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How Owls Twist Their Heads Almost 360 Degrees

In an Exorcist-style display of flexibility, owls can rotate their necks a maximum of 270 degrees without breaking blood vessels or tearing tendons.

To the untrained eye, it looks like a case of movie magic, but scientists at Johns Hopkins University School of Medicine now have data to explain the eerie skill that has baffled birders for years. (Check out National Geographic’s backyard bird identifier.)

Whereas people and other animals can simply move their eyes to follow an object or use peripheral vision to scan a room, owls must turn their heads for the same effect. These birds have fixed eye sockets, which means their eyeballs can’t rotate, forcing them to stretch their necks—a seemingly supernatural feat.

“In the case of birds, their systems are designed to handle that amount of movement,” said Eric Forsman, a wildlife biologist for the U.S. Forest Service, who was not part of the study.

“The tissue, the blood vessels are designed to flex—things don’t just snap.”

Turning Heads

Owls are more flexible than humans because a bird’s head is only connected by one socket pivot. People have two, which limits our ability to twist, Forsman added. Owls also have multiple vertebrae, the small bones that make up the neck and spine, helping them achieve a wide range of motion.

Yet, even with these skeletal advantages, a bird’s body shouldn’t be able to withstand such extreme levels of movement. In people, a spinning head would cause all kinds of internal bleeding and breakage.

For the new research, the Johns Hopkins team obtained 12 dead birds from educational centers and created 3-D images of the animals’ blood vessels and bones. The scientists also injected the carcasses with dye and liquified red plastic to preserve their arteries before dissection, according to a summary of their research on the U.S. National Science Foundation website.

The team discovered owls have backup arteries, which offer a fresh supply of nutrients when blood vessels get closed off by rapid turning. Their arteries also swell to collect any excess blood created in the process.

Eerie Ability Not Unique

It’s a powerful adaptive trait, Forsman said, but it’s not unique. Plenty of birds have a similar ability to look behind them. Red-tailed hawks, for example, are almost as flexible as their nocturnal cousins.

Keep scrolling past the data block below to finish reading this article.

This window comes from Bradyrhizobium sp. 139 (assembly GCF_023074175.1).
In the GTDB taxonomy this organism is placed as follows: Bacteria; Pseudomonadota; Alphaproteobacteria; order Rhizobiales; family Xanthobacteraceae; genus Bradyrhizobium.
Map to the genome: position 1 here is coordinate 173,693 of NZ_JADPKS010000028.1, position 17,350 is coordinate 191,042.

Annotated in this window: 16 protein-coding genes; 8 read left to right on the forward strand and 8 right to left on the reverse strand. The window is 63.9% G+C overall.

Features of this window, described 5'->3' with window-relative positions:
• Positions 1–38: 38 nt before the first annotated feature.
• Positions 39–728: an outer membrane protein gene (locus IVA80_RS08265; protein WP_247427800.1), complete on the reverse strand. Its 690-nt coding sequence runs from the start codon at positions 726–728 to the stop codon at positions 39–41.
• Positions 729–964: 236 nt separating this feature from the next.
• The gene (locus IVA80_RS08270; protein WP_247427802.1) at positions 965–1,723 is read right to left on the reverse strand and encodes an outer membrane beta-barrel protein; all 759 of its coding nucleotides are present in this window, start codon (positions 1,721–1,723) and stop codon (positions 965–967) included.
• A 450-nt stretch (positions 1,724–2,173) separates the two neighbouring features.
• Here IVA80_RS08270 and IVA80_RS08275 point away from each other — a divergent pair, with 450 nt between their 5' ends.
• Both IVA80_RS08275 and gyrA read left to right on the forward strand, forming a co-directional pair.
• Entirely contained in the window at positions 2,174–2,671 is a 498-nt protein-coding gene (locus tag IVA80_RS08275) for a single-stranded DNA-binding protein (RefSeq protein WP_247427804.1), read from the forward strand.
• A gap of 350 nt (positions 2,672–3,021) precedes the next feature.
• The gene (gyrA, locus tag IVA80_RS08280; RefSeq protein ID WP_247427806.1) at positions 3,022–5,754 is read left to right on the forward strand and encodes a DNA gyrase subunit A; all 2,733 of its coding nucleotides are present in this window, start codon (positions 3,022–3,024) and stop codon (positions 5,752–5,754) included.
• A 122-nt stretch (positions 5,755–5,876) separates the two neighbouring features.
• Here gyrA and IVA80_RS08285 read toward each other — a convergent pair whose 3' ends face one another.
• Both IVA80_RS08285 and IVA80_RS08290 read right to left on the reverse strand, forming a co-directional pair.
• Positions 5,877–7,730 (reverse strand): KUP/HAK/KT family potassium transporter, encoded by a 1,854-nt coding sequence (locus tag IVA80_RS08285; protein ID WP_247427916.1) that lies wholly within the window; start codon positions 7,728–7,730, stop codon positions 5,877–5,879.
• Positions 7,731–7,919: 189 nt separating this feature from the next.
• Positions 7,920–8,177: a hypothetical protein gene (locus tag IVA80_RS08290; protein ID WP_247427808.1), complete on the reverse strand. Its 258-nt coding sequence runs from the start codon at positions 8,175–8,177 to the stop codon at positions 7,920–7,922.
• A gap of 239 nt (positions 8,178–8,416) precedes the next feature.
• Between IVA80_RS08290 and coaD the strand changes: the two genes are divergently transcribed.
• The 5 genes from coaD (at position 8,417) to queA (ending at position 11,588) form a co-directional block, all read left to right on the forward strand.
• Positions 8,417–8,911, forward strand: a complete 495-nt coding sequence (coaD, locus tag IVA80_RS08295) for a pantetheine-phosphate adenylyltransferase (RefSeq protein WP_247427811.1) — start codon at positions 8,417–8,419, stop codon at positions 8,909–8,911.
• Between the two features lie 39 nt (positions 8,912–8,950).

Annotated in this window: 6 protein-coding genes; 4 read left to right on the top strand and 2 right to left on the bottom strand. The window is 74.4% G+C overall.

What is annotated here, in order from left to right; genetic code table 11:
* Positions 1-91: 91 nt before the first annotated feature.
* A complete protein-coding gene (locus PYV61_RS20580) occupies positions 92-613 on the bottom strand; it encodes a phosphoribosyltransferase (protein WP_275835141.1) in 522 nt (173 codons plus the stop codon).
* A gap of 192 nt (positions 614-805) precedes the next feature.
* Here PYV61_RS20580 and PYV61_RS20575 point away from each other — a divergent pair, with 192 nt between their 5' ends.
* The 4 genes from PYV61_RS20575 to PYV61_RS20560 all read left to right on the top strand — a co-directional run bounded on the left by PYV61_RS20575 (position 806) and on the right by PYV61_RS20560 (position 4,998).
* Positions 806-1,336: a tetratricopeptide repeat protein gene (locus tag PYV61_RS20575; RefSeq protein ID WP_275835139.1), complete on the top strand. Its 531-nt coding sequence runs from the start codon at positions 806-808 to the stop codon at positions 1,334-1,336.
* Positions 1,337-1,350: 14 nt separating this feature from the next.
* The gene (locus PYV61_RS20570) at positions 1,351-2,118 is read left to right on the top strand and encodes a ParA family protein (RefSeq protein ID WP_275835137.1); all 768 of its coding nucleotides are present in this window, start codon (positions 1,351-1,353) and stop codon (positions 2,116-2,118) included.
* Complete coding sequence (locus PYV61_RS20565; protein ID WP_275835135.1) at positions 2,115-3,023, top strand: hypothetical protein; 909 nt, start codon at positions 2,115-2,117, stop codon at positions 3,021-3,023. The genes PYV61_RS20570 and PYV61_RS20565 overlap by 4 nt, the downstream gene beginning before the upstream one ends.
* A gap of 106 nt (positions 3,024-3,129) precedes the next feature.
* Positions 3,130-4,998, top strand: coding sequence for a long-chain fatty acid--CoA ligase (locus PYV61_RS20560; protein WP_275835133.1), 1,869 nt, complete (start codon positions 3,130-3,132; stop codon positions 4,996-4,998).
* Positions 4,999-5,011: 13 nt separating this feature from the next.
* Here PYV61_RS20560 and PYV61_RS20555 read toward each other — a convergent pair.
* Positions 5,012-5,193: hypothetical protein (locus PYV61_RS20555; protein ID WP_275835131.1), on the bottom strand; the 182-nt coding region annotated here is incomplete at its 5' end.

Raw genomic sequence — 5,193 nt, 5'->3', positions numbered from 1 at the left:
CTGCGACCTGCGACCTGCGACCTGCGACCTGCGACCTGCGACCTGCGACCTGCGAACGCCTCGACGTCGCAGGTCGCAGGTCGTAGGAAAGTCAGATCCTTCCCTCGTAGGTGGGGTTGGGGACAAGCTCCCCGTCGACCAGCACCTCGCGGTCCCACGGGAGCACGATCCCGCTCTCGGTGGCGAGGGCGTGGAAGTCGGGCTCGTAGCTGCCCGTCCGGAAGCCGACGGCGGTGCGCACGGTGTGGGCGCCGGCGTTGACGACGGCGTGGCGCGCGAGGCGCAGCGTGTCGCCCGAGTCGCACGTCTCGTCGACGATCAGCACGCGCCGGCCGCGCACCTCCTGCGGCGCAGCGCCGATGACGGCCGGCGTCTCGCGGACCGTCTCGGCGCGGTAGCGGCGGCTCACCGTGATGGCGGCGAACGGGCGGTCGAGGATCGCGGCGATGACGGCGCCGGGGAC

“There are lots of advantages to being able to look over your shoulder and see something coming—if you’re trying to avoid predators or detect prey,” he said. (Watch a video of an owl hunting prey.)

Owls might not be distinctive within the animal kingdom, but they do have the corner on Hollywood horror flicks. With their bulbous eyes and haunting calls, these birds can swivel their way from one thriller to the next.

The head-turning study won first place in the Posters category of the 2012 International Science & Engineering Visualization Challenge.

Comments

  1. Pres
    United States
    March 19, 8:57 pm

    Way cool!

  2. Daniel babare
    Nigeria
    January 6, 4:12 pm

    Wow i taut al diz were jst film tricks nt knwin dey were real

  3. siyabonga
    south africa
    December 10, 2013, 1:12 am

    nice research bro this is a very good mathematical explanation especially for rotation in the foundation phase keep it up guys

  4. Priscilla lornam Akagbo
    Ghana
    July 30, 2013, 8:44 pm

    Very helpful info, I’ve always wondered how they do it. I think its amazing and certainly unique. God is Amazing. :D

  5. RAJ KUMAR
    INDIA
    July 20, 2013, 10:09 am

    is there any animal with same feature.

  6. RAJ KUMAR
    INDIA, MOHALI
    July 20, 2013, 10:08 am

    is there any other bird with same feature of rotation.